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N.H. lawmakers consider bill to modify academic requirements for public schools

Allegra Boverman for NHPR

New Hampshire lawmakers are considering a proposal to modify public school standards, through a law that touches on decades of debates over how to improve school funding and student achievement.

The Republican-backed bill HB 1671 modifies the state definition of an “adequate education” to prioritize English, Science, Math, and Social Studies. It loosens requirements for other subjects, including foreign languages, arts, and computer science, directing school districts to integrate those subjects into “applied instruction.”

The bill’s primary sponsor, Rep. Rick Ladd, of Haverhill, said the bill would help schools focus on subjects that many students are not mastering. He pointed to statewide assessments, which show declining proficiency in core subjects, particularly during the pandemic.

“We have restricted time in our schools for teaching those core content knowledge and skills that every child deserves and should have the opportunity to receive,” he told lawmakers at a hearing on Tuesday.

The debate among lawmakers over the definition of an “adequate education” spans nearly three decades and has a direct impact on what educational expenses the state is obligated to help fund. The state Supreme Court weighed in on this in its landmark Claremont decisions in the 1990’s. But it’s facing another lawsuit now, brought by school districts that say the state is shirking its constitutional obligation to fund an adequate education and forcing property-poor towns to shoulder more than their share of school costs.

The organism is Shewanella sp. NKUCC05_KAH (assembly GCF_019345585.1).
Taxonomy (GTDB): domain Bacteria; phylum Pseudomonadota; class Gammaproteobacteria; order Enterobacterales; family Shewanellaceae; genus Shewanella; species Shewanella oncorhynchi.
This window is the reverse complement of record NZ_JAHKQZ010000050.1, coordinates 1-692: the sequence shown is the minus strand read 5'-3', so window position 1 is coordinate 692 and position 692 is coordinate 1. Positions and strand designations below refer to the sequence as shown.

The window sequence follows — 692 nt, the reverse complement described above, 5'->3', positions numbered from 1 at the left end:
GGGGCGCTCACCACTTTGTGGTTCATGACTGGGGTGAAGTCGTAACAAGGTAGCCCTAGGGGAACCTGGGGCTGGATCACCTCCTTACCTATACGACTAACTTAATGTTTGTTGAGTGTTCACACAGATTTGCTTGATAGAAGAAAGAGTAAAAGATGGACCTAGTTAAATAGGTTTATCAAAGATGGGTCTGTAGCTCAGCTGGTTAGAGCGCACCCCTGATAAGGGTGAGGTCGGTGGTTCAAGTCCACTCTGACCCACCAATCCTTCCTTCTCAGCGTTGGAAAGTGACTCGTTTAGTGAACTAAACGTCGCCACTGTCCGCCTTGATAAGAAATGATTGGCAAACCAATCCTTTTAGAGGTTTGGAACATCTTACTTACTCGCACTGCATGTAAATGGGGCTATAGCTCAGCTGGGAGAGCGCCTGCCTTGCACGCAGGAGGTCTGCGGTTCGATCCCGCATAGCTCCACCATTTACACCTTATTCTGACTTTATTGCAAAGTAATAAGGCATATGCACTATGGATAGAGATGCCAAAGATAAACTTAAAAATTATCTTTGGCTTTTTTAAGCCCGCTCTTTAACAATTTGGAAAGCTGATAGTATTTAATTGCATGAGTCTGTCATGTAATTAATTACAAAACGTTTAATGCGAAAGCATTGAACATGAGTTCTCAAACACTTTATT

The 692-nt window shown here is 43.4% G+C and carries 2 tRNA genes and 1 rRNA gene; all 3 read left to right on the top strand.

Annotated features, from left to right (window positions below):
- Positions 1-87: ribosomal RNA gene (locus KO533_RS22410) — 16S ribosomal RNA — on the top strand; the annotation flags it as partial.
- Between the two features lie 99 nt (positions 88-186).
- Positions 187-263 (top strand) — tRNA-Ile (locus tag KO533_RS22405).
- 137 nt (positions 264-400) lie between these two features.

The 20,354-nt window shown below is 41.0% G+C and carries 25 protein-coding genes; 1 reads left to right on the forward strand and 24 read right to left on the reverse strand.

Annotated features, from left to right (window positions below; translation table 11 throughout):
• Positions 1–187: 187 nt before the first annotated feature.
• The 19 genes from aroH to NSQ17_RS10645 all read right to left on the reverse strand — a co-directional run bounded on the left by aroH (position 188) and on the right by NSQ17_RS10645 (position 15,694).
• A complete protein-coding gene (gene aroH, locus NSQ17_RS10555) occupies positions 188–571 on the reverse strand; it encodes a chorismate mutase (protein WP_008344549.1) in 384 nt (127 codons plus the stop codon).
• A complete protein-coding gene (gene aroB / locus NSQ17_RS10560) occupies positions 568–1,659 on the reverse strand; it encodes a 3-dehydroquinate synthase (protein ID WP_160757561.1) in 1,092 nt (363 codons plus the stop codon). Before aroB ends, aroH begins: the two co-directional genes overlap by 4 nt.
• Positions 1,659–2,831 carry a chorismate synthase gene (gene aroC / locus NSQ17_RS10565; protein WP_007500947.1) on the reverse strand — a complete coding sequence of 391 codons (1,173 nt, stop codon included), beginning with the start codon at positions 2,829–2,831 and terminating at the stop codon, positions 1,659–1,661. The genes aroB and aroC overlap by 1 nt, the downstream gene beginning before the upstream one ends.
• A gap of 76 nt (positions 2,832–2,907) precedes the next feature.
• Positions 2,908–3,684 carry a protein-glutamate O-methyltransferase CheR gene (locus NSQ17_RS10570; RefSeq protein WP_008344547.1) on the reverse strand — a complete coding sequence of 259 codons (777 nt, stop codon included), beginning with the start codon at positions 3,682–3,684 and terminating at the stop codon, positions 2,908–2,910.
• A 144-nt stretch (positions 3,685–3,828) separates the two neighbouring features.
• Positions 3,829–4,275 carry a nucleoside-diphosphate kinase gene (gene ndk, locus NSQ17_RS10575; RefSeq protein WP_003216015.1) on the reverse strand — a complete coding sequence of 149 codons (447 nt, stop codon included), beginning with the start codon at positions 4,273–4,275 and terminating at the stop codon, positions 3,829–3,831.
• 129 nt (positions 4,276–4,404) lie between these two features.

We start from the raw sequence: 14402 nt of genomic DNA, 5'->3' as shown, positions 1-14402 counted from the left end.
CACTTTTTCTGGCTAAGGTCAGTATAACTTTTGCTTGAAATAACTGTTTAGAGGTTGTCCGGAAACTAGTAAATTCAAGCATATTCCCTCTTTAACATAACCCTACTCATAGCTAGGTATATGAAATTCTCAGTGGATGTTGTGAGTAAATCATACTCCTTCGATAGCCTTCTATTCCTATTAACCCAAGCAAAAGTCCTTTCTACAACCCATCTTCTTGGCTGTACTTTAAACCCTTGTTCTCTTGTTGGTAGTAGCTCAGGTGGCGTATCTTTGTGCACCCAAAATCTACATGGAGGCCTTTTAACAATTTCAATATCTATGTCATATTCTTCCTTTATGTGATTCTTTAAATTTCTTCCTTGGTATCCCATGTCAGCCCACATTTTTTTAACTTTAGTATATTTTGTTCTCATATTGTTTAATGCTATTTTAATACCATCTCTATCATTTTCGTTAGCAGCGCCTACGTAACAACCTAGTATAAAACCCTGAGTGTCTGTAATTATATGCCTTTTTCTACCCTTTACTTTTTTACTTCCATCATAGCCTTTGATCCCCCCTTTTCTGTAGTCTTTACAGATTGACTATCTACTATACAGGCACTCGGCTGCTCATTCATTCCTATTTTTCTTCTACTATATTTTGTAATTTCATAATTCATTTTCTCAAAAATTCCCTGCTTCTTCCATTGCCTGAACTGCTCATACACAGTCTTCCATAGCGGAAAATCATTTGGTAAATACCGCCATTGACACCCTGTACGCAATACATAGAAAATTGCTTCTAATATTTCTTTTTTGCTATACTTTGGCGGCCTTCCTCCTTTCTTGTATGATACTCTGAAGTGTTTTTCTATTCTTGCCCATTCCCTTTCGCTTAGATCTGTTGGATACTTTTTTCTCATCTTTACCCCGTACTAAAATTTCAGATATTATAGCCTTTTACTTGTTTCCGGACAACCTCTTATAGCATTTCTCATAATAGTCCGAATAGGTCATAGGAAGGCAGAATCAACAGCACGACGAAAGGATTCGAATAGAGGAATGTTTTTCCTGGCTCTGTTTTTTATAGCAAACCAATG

It’s unclear what effect HB 1671 would have on future debates over the funding formula. This formula, though outdated, is the basis for what the state sends to schools to cover the cost of an adequate education.

John Tobin, an attorney who has represented schools in funding lawsuits against the state, called the bill a “quiet retreat” from what the state Supreme Court had laid out as an adequate education for each child.

“I see this as part of an effort to narrow the scope of the state’s responsibility,” he told NHPR.

The debate over HB 1671 also reveals a stark contrast between Republicans and Democrats over what could fix the widening achievement gaps between poor students and students of color and their wealthier peers, many of whom are white.

Education commissioner Frank Edelblut testified in support of the bill, calling it a “bold step” that would encourage collaboration among teachers and improve performance among students who aren’t reaching proficiency in reading and math.

And he rejected the notion that increasing funding for struggling schools would improve student achievement.

“To those that might argue that funding or the lack thereof is the driver, I can provide hours of evidence of massive increases in funding, well beyond inflation, that have not been effective,” he said.

Democratic Rep. David Luneau, of Hopkinton, an advocate for overhauling the state’s education funding formula, disagreed.

“I’m struggling to understand how changing this is going to close those opportunity gaps that we see across the state, which are very heavily tied to communities that skew towards lower social economic conditions.”

In addition to HB 1617, lawmakers are considering several bills this year directly related to school funding.

Sarah Gibson joined NHPR's newsroom in 2018. She reports on education and demographics.
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